Poland 2019 — Day 05

Wow, another fantastic day. After out late night yesterday, made later still by my blogging after midnight, we slept in just a little this morning, though Tommy did go out for a walk while I caught up on my “beauty rest.”

Once up and moving, we went down for breakfast. We were amazed, it was very, very good. Tommy said it was the best yet.

I should tell you a bit about breakfast in Poland. Variety. Yes, variety. While there may be some eggs, bacon, sausage, and bread, you are also likely to find cold cuts, cheeses, salads, pickles, olives, various fresh fruit, often fresh cheese, and so much more. There may be dry cereal, even warm cereal/porridge. Quite a vareity. Breakfasts in Poland are generally fantastic, and you can be as healthy as you want—or not. And there is also juice, tea, and coffee. It is or can be a very hearty meal.

After breakfast and getting cleaned up, we headed down to the Motława River and on to the town square, just a bit, but then back to our hotel—Wojtek, Alicja, and Filip were due to pick us up at 11, and they were very prompt. We gave them a tour of our hotel and room. And then, we were off.

Our first start was the famous Sopot Pier, beach, and Monte Cassino Street, in Sopot. At over 500 meters, the Sopot pier is the longest wooden pier in Europe. It’s quite an experience itself.

Then we went down to the water—Tommy wanted to wade in the Baltic Sea, and he did. Wojtek and Filip, too. While at the pier/beach we saw the historic grand hotel. Notable guests in the past have been both Hitler and Nixon, to name a few. Next it was on to Monte Casino Street, lined with restaurants, shops, and stuff. We passed by a church on a hill and there was a ceremony there remembering the start of World War II, 80 years ago today (and that’s a story for another day).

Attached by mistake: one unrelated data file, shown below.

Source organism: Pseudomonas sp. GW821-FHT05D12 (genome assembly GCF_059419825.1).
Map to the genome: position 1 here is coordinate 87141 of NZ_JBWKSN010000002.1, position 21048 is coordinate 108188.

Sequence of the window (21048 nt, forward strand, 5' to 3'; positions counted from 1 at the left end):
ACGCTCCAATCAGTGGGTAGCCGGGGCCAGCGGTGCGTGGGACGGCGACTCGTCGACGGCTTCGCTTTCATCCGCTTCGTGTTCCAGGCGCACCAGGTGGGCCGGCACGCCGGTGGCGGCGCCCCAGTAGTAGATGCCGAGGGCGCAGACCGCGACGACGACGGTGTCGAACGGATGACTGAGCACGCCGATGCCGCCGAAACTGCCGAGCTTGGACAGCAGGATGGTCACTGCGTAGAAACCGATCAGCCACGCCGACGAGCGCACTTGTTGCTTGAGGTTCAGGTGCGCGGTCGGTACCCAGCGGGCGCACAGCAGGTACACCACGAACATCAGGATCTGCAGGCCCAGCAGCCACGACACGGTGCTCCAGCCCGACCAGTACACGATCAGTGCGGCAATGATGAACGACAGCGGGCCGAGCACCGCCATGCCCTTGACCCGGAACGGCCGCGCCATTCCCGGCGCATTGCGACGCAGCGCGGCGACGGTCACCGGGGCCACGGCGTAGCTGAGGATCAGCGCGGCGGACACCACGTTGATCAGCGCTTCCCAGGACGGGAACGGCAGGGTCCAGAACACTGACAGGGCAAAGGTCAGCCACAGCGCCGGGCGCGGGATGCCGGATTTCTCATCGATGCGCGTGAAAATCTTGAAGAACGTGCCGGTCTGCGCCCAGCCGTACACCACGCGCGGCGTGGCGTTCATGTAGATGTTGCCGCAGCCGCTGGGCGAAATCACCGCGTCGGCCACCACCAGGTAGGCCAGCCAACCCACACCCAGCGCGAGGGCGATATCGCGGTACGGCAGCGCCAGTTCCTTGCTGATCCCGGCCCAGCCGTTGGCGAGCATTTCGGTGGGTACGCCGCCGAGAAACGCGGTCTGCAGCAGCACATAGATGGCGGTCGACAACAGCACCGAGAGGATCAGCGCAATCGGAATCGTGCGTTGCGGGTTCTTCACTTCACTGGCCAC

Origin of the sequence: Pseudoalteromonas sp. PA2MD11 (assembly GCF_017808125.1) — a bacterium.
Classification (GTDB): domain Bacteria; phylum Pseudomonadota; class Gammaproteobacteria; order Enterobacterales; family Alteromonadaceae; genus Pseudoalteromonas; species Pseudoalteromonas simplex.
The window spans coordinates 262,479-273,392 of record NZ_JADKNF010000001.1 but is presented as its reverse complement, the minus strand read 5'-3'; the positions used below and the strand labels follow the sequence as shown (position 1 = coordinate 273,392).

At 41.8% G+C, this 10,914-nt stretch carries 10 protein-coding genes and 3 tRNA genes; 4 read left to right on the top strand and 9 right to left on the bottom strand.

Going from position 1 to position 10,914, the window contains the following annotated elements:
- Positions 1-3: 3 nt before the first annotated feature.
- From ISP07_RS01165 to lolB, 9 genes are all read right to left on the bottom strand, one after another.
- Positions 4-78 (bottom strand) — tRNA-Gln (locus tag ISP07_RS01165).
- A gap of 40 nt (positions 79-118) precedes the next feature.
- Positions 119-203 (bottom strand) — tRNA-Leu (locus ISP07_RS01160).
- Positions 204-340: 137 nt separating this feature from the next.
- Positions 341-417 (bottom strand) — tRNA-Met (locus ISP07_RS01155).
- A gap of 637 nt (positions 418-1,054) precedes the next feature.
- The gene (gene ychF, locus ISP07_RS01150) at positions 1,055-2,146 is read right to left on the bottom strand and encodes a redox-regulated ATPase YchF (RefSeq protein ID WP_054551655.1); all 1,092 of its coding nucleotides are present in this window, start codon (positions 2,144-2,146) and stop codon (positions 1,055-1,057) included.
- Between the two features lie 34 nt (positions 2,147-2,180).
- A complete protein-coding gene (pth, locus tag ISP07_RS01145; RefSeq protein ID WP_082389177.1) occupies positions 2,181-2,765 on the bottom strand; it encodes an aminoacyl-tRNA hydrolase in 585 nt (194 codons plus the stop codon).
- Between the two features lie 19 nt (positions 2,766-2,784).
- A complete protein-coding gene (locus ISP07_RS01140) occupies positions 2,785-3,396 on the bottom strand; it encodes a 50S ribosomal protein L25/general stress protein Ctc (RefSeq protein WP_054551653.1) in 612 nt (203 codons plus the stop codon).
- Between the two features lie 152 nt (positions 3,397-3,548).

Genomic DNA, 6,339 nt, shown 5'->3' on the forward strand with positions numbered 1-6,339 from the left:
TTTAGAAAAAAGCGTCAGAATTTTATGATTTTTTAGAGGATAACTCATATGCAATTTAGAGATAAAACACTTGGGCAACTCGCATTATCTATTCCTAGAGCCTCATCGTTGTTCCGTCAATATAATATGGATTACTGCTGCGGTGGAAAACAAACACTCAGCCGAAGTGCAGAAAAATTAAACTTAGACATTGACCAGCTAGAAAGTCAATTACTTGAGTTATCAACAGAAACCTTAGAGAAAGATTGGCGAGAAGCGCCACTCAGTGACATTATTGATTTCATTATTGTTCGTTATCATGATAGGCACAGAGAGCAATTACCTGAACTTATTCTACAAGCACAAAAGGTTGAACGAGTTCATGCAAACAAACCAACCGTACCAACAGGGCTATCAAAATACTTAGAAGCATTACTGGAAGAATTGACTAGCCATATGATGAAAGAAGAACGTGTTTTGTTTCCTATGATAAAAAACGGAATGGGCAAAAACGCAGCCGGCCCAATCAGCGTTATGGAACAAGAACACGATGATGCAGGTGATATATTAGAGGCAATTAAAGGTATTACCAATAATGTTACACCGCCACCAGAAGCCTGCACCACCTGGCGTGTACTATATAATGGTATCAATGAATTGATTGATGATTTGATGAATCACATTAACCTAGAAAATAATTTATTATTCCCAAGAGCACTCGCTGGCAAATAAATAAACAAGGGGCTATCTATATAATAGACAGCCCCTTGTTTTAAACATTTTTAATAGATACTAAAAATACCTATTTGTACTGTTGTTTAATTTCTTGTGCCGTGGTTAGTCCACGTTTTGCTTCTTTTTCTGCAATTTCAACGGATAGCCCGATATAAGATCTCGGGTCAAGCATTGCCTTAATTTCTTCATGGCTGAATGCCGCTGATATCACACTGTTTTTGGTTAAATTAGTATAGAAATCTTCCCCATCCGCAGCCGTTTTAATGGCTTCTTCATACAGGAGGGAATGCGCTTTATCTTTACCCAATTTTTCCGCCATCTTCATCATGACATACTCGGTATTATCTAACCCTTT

Eventually we headed out for our next stop, the Cathedral at Oliwa. Lots of history there, but it’s home to a massive organ as well. The current church was built in the late 1500s, but the organ dates to the 1700s and currently has something like 5100 pipes. The church was originally part of a Cistercian Monastery and has 23 mainly Baroque and Rococo altars. It is quite something to see.

There is a nice park around the church. And we had a nice Polish lunch there—I had pierogi with meat, and Tommy had potato pancakes—both were very good. Eventually it was time to go. We had some very long and tearful goodbyes at our hotel, and then my cousins were off. It was hard to say goodbye, but we promised to visit again next year.

Tommy and I were tired and rested a while, but eventually headed back to the square. We were still thirsty from the hot day and ordered water along with a few drinks. After more walking and some shopping (I got a “Solidarność” t-shirt), we had a light dinner which was an excellent tomato soup, and a pepperoni pizza that we shared. It was also very good. Finally we started Back to the hotel, but not before we stopped for a nightcap. Żubrówka for me is the perfect way to end the night.

I’ve been to Gdańsk before, twice. The first time I was part of a tour group, so we saw stuff but it was pretty well orchestrated for us. The second time I flew into and out of Gdańsk, but was only in the city a short time. But thanks to the family wedding we attended two nights ago, I’ve now had three wonderful nights in Gdańsk and have fallen in love. It is a marvelous, beautiful, rich, vibrant city. Builders in Gdańsk have figured out how to make new, modern construction fit in with 500-600+ year-old buildings. It’s absolutely astounding. I love it here and expect to be back again next year. And best of all, I have precious family in the area. What a place!

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